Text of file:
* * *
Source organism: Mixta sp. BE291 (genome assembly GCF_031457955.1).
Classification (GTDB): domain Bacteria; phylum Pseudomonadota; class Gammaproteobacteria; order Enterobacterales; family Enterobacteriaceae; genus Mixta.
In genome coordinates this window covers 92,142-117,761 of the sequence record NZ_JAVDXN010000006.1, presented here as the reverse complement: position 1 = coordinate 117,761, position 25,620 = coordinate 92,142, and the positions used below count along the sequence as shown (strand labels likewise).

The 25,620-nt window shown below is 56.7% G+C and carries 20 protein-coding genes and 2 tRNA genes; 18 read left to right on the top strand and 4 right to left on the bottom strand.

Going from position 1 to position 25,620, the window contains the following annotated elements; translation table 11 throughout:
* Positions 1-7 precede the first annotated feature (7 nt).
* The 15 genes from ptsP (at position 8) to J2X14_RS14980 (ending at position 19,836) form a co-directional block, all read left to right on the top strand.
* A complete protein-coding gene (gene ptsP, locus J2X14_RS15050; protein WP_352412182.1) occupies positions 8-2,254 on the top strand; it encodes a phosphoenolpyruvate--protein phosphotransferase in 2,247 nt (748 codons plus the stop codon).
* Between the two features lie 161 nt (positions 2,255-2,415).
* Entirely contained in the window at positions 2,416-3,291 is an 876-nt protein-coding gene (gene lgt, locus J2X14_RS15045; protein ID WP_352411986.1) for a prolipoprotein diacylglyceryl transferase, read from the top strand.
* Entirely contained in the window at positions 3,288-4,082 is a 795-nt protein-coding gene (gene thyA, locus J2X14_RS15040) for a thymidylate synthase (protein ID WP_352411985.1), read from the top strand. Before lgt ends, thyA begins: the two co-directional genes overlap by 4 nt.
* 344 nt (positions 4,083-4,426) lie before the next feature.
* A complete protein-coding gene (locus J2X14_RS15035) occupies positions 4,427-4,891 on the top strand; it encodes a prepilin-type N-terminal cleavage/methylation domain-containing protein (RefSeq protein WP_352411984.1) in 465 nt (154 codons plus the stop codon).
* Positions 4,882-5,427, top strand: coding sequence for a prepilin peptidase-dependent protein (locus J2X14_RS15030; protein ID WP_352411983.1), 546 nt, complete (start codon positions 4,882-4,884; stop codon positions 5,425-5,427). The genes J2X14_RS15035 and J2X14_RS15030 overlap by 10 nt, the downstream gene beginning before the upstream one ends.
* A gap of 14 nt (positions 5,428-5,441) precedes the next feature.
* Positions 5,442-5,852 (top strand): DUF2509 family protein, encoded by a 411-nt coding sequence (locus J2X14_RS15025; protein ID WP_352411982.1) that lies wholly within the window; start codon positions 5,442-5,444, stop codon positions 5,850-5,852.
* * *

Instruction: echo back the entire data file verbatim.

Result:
Source organism: Mixta sp. BE291 (genome assembly GCF_031457955.1).
Classification (GTDB): domain Bacteria; phylum Pseudomonadota; class Gammaproteobacteria; order Enterobacterales; family Enterobacteriaceae; genus Mixta.
In genome coordinates this window covers 92,142-117,761 of the sequence record NZ_JAVDXN010000006.1, presented here as the reverse complement: position 1 = coordinate 117,761, position 25,620 = coordinate 92,142, and the positions used below count along the sequence as shown (strand labels likewise).

The 25,620-nt window shown below is 56.7% G+C and carries 20 protein-coding genes and 2 tRNA genes; 18 read left to right on the top strand and 4 right to left on the bottom strand.

Going from position 1 to position 25,620, the window contains the following annotated elements; translation table 11 throughout:
* Positions 1-7 precede the first annotated feature (7 nt).
* The 15 genes from ptsP (at position 8) to J2X14_RS14980 (ending at position 19,836) form a co-directional block, all read left to right on the top strand.
* A complete protein-coding gene (gene ptsP, locus J2X14_RS15050; protein WP_352412182.1) occupies positions 8-2,254 on the top strand; it encodes a phosphoenolpyruvate--protein phosphotransferase in 2,247 nt (748 codons plus the stop codon).
* Between the two features lie 161 nt (positions 2,255-2,415).
* Entirely contained in the window at positions 2,416-3,291 is an 876-nt protein-coding gene (gene lgt, locus J2X14_RS15045; protein ID WP_352411986.1) for a prolipoprotein diacylglyceryl transferase, read from the top strand.
* Entirely contained in the window at positions 3,288-4,082 is a 795-nt protein-coding gene (gene thyA, locus J2X14_RS15040) for a thymidylate synthase (protein ID WP_352411985.1), read from the top strand. Before lgt ends, thyA begins: the two co-directional genes overlap by 4 nt.
* 344 nt (positions 4,083-4,426) lie before the next feature.
* A complete protein-coding gene (locus J2X14_RS15035) occupies positions 4,427-4,891 on the top strand; it encodes a prepilin-type N-terminal cleavage/methylation domain-containing protein (RefSeq protein WP_352411984.1) in 465 nt (154 codons plus the stop codon).
* Positions 4,882-5,427, top strand: coding sequence for a prepilin peptidase-dependent protein (locus J2X14_RS15030; protein ID WP_352411983.1), 546 nt, complete (start codon positions 4,882-4,884; stop codon positions 5,425-5,427). The genes J2X14_RS15035 and J2X14_RS15030 overlap by 10 nt, the downstream gene beginning before the upstream one ends.
* A gap of 14 nt (positions 5,428-5,441) precedes the next feature.
* Positions 5,442-5,852 (top strand): DUF2509 family protein, encoded by a 411-nt coding sequence (locus J2X14_RS15025; protein ID WP_352411982.1) that lies wholly within the window; start codon positions 5,442-5,444, stop codon positions 5,850-5,852.